Thursday, August 18, 2011

The day I learned that it’s good to tell the truth about NOT making out with your 3rd grade classmates.

I’m pretty sure my 3rd grade teacher, Mrs. White, had a personal vendetta against me. Or maybe I was just always in the wrong place at the wrong time, like that time I was recounting my most recent laser tag adventure with my friends and got chastised for making a gun shape with my fingers. Sure, it was only months after the Columbine shooting, but as a non-news following ten year-old, I had no idea that making a gun shape with one’s thumb and forefinger was now considered threatening. Well excuse me, Mrs. White.

Then there was that time that I was rolling my pencil from the top of my book to the bottom while not listening to the English lesson:

MRS. WHITE: So Brian, I see you’re playing drums again with your pencil.

ME: Clearly that’s not what you see.

MRS. WHITE: I see what I see, and you’re playing drums!

ME: How does rolling my pencil like this constitute playing drums? I’m not tapping it or anything.

MRS. WHITE: Just stop playing drums, Brian.

ME: What kinds of bands do you listen to? Do they play drums like I do? Can they only play on a slight incline? Does the guitarist play in the same fashion? I can’t imagine how that would work.

MRS. WHITE: Go sit in the corner.

ME: Bullocks.

Because of Mrs. White’s constant raking me across the coals, my tenth year was mostly spent with the sneaking suspicion that somehow I had, against my will, gone bad and was on some sort of inescapable moral decline.

Perhaps my succumbing to that very thought caused me to commit the following act, which haunts me to this day. This, of course, is the day I learned that it’s good to tell the truth about NOT making out with your 3rd grade classmates.

It was at recess in January and I was hanging out with my mixed-gender group of friends when one of them suggested, “Wanna play Spin The Bottle?”


Of course we didn’t want to play Spin The Bottle. I experienced my first semi-crush a year later, and any sort of desire to kiss a girl didn’t develop for a year after that. Spin The Bottle was something that I had always imagined happened somewhere around seventh grade.

(For the record, to this day, I have not once played Spin The Bottle. I think that game is just an allusion that television shows use to help preteens deal with questions about attraction and sexual growth. Maybe it was big in the sixties and seventies, maybe even the eighties, but not once have I heard of someone my age who actually played Spin The Bottle when they were younger. If anyone has, PLEASE take advantage of my comments section and tell me about it.)

After a clumsy silence, my friend quickly covered his steps.

FRIEND: Uh, of course I meant High Five Spin The Bottle. No kissing. Just high fives.

THE REST OF US: Sure, okay. That seems age-appropriate.

And so, we went up on the hill in our playground, circled up, and Tia—the Australian foreign exchange student—took off her Tweety Bird glove and placed it in the center. Then one of my more daring friends spun it and bashfully high-fived the girl it landed on. When it was my turn, I spun the glove and when I saw it landed on someone, I yelled “YEAH!” and high-fived her. This was met with gasps.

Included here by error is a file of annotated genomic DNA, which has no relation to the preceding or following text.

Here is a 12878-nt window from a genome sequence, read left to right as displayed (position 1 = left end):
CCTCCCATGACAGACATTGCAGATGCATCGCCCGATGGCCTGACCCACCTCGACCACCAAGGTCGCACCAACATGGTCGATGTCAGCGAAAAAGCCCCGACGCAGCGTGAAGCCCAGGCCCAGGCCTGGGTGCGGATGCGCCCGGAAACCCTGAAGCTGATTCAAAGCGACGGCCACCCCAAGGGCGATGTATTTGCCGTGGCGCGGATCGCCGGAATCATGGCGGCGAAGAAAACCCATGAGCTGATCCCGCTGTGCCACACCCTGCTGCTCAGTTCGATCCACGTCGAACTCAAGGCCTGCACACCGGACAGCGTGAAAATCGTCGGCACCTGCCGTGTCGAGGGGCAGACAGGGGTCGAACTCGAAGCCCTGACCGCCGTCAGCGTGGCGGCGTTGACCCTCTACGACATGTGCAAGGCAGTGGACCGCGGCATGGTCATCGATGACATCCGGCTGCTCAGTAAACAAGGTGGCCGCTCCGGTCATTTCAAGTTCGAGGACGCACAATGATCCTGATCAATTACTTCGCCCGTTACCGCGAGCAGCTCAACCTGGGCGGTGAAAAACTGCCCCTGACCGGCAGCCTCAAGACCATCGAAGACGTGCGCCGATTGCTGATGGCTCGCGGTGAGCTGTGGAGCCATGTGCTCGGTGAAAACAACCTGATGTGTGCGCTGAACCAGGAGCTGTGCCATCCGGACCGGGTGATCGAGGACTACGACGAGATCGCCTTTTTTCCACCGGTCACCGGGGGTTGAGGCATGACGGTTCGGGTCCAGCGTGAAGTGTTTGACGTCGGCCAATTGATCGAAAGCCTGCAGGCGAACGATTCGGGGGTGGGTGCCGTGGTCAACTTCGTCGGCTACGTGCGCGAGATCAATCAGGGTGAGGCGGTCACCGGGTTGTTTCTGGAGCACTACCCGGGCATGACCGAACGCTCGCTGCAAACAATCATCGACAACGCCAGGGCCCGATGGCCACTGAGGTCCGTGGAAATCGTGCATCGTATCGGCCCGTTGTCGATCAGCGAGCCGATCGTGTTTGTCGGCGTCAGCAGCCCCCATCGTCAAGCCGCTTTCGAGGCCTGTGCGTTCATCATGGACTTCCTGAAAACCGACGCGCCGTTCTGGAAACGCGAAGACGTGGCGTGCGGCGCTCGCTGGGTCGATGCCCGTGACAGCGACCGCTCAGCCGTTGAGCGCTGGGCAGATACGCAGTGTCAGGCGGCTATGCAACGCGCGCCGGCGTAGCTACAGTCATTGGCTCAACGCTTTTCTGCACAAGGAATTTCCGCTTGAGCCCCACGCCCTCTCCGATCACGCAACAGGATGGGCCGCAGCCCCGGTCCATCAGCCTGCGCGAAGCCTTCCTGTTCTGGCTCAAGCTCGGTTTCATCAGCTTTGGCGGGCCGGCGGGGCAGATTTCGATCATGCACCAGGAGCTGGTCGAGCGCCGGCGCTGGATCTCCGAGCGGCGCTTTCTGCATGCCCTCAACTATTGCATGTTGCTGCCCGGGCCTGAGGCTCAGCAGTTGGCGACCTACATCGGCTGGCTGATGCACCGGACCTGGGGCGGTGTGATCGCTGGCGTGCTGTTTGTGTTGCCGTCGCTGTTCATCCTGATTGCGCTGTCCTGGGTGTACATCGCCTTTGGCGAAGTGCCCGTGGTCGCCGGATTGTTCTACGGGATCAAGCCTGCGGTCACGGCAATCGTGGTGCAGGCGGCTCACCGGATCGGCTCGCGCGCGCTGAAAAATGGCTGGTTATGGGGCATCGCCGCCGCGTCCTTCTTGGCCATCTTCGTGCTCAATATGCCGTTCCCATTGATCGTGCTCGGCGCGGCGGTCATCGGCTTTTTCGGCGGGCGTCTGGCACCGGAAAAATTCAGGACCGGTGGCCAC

ME: What?

THEM: I think you’re taking this all too lightly.

ME: Really? It’s just a high-five.

THEM: It’s high-five SPIN THE BOTTLE. The stakes are much higher. If we were in seventh grade, we’d be kissing and some of us would be getting coupled-off to go have Closet Time. I saw it on The Adventures of Pete & Pete.

ME: I didn't know you watched that. 

THEM: We LOVE it! Two brothers, one name. What a hilarious situation! 

ME: Whatever. The deal is, we're not in seventh grade. We’re high-fiving like normal, non-sexually committed 3rd graders; it’s just that we’re leaving it up to the chance of a spun glove.

THEM: It’s so much more than that! This is practice for the world that inevitably awaits us. This game is the single most important stepping stone into our teenage years.

ME: I think you’re over-thinking it.


So I pretended to take it more seriously. We kept this game going for two recess periods, feeling more and more rebellious. There was even talk about one couple actually kissing but that never amounted to anything, because in second grade we had all watched a video about a kid who kissed a girl at school and got expelled and was screwed for the rest of his life, so we were all afraid of that happening.

Then someone told on us. One of the meanest, nastiest recess patrol officers walked up the hill toward us. She looked exactly like Meatloaf. The singer. 

You would have thought we were just told all of our dogs had died in a mysterious cement mixer accident. We were sentenced to a week's worth of recesses sitting by the outside wall of the school building, also known Azkaban, under the watchful eye of it's main dementor Ms. Meatloaf.

[I'm not saying that Evergreen Elementary hires cocaine users. However, if they hired Meatloaf, then that's exactly what I'm saying.]

It was a tough week. What’s such a mystery about the whole experience is that NONE OF US had the brains to tell anyone, “Oh hey, it actually was High-Five Spin The Bottle. There was no kissing. Just high-fives.” We took our punishment like little baby douche-raccoons, perhaps because we felt like playing this watered-down version of Spin The Bottle was too close to having Closet Time.